Article contains Definitions of Private listed Company, Listed Company, Securities and Private Company. Article interprets term ‘marketable securities’ specified in SCRA, 1956 and explains Marketability of securities issued by a private limited company. Article further explains Whether SEBI has the power to regulate unlisted companies if they are issuing securities?

Article further explains with respect to private placement on Prohibition on acceptance of deposits from public, Section 42 -Offer or invitation for subscription of securities on private placement, SEBI- LODR Regulations, Eligibility criteria for listing on the WDM segment of NSE, Listing of shares, listing of debentures, Additional compliances and IND AS Applicability.

Definitions

Private listed Company Not given directly in any Act for the time being in force
Listed Company Section 2(52) –Companies Act, 2013: ―listed company‖means a company which has any of its securities listed on any recognized stock exchange;
Securities

 

Section 2(81)-Companies Act, 2013: ―securities‖means the securities as defined in clause (h) of section 2 of the Securities Contracts (Regulation) Act, 1956;

Section 2(h)-Securities Contract Regulation Act, 1956:

“securities” include—

  • shares, scrips, stocks, bonds, debentures, debenture stock or other marketable securities of a like nature in or of any incorporated company or other body corporate;
  • derivative;
  • units or any other instrument issued by any collective investment scheme to the investors in such schemes;
  • security receipt as defined in clause (zg) of section 2 of the Securitisation and Reconstruction of Financial Assets and Enforcement of Security Interest Act, 2002;
  • units or any other such instrument issued to the investors under any mutual fund scheme;
  • Government securities;
  • such other instruments as may be declared by the Central Government to be securities; and
  • rights or interest in securities;
Private Company

 

Section 2(68) –Companies Act, 2013

“private company” means a company having a minimum paid-up share capital of one lakh rupees or such higher paid-up share capital as may be prescribed,and which by its articles,-

i. restricts the right to transfer its shares;

ii. except in case of One Person Company, limits the number of its members to two hundred:

Provided that where two or more persons hold one or more shares in a company jointly, they shall, for the purposes of this clause, be treated as a single member:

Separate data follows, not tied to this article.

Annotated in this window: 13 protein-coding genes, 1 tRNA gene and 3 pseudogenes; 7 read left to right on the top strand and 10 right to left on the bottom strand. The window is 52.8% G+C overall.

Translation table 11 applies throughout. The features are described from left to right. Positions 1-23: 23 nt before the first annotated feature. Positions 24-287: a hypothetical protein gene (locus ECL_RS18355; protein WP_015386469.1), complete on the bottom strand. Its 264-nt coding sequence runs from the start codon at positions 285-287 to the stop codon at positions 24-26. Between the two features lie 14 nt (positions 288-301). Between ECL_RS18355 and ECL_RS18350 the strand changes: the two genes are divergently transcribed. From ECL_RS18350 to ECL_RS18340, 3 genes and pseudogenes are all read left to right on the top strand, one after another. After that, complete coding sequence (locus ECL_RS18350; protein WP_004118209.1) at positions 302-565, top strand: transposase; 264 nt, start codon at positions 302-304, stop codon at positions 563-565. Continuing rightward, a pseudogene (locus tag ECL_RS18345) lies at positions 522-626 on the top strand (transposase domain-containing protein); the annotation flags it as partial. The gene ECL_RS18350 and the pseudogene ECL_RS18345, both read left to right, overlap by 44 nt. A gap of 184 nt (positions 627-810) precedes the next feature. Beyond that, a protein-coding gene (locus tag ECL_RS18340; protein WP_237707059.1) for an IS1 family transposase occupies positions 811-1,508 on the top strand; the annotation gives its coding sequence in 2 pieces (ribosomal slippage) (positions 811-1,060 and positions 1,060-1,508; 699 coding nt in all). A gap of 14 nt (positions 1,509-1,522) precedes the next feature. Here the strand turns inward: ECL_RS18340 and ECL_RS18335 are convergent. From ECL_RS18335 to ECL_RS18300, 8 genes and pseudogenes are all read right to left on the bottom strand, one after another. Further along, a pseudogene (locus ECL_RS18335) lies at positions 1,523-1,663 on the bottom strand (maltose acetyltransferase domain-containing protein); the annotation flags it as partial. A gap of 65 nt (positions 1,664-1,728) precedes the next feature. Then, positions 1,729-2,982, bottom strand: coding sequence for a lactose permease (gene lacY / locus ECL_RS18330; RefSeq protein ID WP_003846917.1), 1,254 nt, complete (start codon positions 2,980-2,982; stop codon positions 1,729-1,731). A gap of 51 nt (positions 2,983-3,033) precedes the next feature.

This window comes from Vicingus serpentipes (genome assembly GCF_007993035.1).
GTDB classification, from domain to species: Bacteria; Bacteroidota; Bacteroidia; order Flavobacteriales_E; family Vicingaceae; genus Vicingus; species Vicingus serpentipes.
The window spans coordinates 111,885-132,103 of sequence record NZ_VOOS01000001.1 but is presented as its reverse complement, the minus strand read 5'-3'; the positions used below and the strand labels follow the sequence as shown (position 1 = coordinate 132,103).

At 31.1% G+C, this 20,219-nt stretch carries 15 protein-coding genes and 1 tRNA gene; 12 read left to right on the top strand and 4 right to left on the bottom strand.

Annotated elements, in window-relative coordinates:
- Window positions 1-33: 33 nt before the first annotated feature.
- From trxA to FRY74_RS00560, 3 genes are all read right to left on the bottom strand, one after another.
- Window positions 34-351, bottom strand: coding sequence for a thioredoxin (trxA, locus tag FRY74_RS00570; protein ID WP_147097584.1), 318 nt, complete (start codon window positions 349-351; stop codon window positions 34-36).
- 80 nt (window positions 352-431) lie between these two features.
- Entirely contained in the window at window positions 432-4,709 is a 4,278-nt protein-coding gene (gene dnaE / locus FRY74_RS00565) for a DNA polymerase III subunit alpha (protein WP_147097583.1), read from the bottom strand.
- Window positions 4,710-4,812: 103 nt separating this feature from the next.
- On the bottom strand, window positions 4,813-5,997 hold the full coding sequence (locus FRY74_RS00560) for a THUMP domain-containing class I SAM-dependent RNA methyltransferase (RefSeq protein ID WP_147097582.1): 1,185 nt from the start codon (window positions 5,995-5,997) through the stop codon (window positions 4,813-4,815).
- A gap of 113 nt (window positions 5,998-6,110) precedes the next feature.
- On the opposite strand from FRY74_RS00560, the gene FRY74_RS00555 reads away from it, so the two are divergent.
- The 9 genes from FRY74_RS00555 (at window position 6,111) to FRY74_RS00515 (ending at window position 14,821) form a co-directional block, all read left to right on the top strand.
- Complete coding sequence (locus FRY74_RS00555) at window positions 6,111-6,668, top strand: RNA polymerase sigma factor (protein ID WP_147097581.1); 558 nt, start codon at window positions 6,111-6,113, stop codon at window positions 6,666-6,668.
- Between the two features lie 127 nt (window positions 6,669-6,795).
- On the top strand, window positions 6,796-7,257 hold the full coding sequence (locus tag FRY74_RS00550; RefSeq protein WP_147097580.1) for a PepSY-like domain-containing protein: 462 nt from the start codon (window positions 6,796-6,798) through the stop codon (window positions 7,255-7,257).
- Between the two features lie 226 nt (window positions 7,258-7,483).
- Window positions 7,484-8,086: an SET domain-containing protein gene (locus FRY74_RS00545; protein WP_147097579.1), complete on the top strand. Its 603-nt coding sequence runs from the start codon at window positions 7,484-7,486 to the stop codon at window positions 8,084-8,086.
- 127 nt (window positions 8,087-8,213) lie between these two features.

Provided further that—

Provided further that—

(A) persons who are in the employment of the company; and

(B) persons who, having been formerly in the employment of the company, were members of the company while in that employment and have continued to be members after the employment ceased, shall not be included in the number of members; and

(iii) prohibits any invitation to the public to subscribe for any securities of the company;

Interpretation of “marketable securities” specified in SCRA, 1956

Case Law Bhagwati Developers Pvt. Ltd. v. Peerless General Finance and Investment Company Ltd. and Anr had stated as follows [the Hon’ble Supreme Court in July 2013]:

As is evident from the dictionary meaning set out above, the expression “marketable” has been equated with the word saleable. In other words, whatever is capable of being bought and sold in a market is marketable. The size of the market is of no consequence. In other words, the number of persons willing to purchase such shares would not be decisive. One cannot lose sight of the fact that there may not be any purchaser even for the listed shares. In such a case can it be said that even listed shares are not marketable? In our opinion what is required is free transferability. Subject to certain limited statutory restrictions, the shareholders possess the right to transfer their shares, when and to whom they desire. It is this right which satisfies the requirement of free transferability. However, when the statute prohibits or limits transfer of shares to a specified category of people with onerous conditions or restrictions, right of shareholders to transfer or the free transferability is jeopardized and in that case those share with these limitations cannot be said to be marketable”(emphasis supplied)

Marketability of securities issued by a private limited company:

Shares Specifically restricts its transferability u/s 2(68) -Companies Act, 2013
Other securities

 

Prohibits any invitation to the public to subscribe for any securities of the company u/s 2(68) –Companies Act, 2013

Q 1. Whether SEBI has the power to regulate unlisted companies if they are issuing securities?

Ans: Yes

SEBI has the power to regulate unlisted companies if they are issuing securities

Case Law Sahara v. SEBI (Civil appeal No. 9813 and 9833 of 2011)

Hon’ble Supreme Court (SC) in its judgment dated 31 August 2012, held that:

  • A combination of debt instrument and equity instrument and therefore a hybrid security would also qualify as “security” if it is marketable and even if it is not specifically mentioned in the list of instruments as “securities” in SCRA

SEBI has the power to regulate unlisted companies if they are issuing securities

Any entity which issues instruments which are marketable securities, would become a “person associated with the securities market” and hence amenable to SEBI jurisdiction

Section 73

–Companies Act, 2013

 

Prohibition on acceptance of deposits from public.

Clause (1): On and after the commencement of this Act, no company shall invite, accept or renew deposits under this Act from the public except in a manner provided under this Chapter:

Section 2(31)

“deposit” includes any receipt of money by way of deposit or loan or in any other form by a company, but does not include such categories of amount as may be prescribed in consultation with the Reserve Bank of India;